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America is a melting pot and tonight’s pre-July 4 “Tropical Boom” event at U Street Music Hall is a celebration of musical culture from the Caribbean, the Americas, and Africa. Arts Desk spoke with headliner DJ Poirier and his colleague, rapper Boogat, both of whom are based in Montreal. They will be joined by a number of locals—-Alma Tropicalia (which plays covers of Brazilian tropicalia classics); Empresarios (Latin funk); Fort Knox 5 vs Thunderball (DJs) ; Jay Clue; and Maracuyeah (digital cumbia and more).
Ghislain Poirier, who’s making his D.C. debut, has become recognized as one of the world’s leading tropical bass DJs. Using electro, hip-hop, soca, U.K. funky, and dancehall beats along with vocalists and rappers comfortable with his mesh of those genres, Poirier has DJed around the world and released his own albums and mixes. Around three or four years ago, he began working with Boogat, the Quebec City-raised son of a Mexican mother and a Paraguayan father. Boogat started out spitting verses in French and only recently began rapping more in Spanish, influenced in part by reggaeton.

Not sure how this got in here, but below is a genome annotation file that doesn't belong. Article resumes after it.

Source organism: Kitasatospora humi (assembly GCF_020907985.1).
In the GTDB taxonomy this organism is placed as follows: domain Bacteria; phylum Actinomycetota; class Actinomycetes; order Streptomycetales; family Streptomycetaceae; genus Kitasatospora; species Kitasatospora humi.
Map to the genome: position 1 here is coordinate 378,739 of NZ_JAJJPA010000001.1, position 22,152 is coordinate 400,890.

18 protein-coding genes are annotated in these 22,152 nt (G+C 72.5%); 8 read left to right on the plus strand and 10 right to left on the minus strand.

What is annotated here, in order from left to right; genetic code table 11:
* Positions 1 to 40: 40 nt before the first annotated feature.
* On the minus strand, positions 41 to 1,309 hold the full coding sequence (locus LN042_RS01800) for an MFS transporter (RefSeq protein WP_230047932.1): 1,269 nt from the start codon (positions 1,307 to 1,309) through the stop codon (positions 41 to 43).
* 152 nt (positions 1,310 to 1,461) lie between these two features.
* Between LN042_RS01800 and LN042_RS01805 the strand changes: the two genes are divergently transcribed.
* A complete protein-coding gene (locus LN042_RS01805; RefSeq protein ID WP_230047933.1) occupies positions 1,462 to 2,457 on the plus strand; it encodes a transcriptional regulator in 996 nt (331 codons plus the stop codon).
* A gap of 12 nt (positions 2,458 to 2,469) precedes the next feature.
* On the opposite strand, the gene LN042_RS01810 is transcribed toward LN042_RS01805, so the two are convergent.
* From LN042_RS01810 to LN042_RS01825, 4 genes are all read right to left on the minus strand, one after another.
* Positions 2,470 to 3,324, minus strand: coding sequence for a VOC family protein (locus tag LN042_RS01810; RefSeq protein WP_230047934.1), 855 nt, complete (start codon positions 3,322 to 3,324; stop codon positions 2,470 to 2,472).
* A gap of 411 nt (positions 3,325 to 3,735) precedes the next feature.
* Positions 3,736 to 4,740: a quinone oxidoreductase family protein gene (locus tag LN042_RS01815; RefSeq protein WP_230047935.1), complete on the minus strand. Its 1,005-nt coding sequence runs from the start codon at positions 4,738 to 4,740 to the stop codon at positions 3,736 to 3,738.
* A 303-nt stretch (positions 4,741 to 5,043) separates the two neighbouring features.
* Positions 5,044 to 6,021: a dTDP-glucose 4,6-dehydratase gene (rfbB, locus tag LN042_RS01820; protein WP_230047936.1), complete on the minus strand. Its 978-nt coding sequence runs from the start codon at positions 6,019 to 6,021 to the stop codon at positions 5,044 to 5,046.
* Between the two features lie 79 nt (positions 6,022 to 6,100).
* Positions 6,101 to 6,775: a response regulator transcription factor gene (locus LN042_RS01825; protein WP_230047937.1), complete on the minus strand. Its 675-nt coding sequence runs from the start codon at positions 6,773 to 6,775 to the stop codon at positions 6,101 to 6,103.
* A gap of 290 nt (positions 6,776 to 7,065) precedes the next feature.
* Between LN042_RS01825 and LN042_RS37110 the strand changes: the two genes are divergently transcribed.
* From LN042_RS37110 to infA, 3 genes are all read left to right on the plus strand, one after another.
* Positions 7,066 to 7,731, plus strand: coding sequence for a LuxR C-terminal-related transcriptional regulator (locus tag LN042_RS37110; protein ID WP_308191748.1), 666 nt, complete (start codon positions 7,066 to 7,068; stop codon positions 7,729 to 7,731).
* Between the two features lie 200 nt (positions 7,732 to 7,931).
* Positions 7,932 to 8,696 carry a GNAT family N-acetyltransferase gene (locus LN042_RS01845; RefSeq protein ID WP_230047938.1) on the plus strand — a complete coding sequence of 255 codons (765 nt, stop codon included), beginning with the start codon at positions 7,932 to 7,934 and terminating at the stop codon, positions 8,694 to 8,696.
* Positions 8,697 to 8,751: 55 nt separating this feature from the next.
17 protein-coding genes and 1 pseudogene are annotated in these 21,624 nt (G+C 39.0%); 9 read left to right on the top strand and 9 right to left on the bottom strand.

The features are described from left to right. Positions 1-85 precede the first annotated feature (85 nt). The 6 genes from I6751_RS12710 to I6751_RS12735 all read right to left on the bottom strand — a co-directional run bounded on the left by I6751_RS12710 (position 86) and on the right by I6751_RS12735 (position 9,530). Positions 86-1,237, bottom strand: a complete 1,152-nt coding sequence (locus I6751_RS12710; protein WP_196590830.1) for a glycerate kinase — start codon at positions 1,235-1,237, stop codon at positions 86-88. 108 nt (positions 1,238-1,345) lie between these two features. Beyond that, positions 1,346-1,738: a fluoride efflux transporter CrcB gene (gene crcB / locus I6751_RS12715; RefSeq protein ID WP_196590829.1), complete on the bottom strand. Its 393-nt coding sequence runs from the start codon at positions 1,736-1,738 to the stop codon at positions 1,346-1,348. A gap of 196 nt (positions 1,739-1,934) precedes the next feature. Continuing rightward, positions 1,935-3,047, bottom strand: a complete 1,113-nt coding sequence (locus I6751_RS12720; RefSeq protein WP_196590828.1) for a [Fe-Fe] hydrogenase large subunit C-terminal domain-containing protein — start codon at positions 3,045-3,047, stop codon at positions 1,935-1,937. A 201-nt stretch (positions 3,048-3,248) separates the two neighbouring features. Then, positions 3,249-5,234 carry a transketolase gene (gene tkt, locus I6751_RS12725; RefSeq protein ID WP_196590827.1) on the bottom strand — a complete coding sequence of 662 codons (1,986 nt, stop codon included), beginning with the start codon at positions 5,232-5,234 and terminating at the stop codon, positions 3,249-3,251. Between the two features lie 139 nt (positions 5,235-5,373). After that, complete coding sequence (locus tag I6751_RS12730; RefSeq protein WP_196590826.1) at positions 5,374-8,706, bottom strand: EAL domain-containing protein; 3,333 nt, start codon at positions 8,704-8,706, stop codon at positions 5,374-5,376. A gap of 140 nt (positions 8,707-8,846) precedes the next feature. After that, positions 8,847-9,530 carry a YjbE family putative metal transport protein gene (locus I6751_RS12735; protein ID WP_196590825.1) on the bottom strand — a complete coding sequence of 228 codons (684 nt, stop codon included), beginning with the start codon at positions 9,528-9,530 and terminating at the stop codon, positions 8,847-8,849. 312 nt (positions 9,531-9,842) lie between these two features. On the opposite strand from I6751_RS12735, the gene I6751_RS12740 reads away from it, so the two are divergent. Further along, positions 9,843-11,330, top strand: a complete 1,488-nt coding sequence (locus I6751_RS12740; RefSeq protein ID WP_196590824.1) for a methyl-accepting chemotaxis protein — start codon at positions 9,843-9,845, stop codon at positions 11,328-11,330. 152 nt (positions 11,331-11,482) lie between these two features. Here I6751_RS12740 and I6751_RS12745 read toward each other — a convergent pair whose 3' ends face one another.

Boogat says he doesn’t want to limit himself to any one genre. “We are doing this independently,” he says. “We don’t have anyone telling us what to do. We’re now in the post 2.0 music market and it’s not about selling records anymore, it’s about the show. So I just want the songs to have energy and to be effective with a crowd.” Poirier adds, “I am creatively seeking a new approach to rhythms. That’s what’s good about Boogat. He’s fearless with beats. He doesn’t care if its hip-hop or super-electronic music.”
Poirier likens their live sets to those of Jamaican soundsystems—-which feature vocalists toasting over bass-heavy, made-for-gigs recordings. Boogat “can be a hype MC but at the same time we have tracks we are going to perform together so it’s not like he improvises everything,” he says. “We have a structure for leading the dancehall and a good repertoire so we can juggle with that and decide what to do at the moment. So its kinda like boy scouts, we’re prepared for anything.” Poirier says the audience should be prepared to hear “certified bangers…new tracks, and new verses on other peoples’ music. The goal is to make music that does not have any borders even if it’s attached to a specific language.”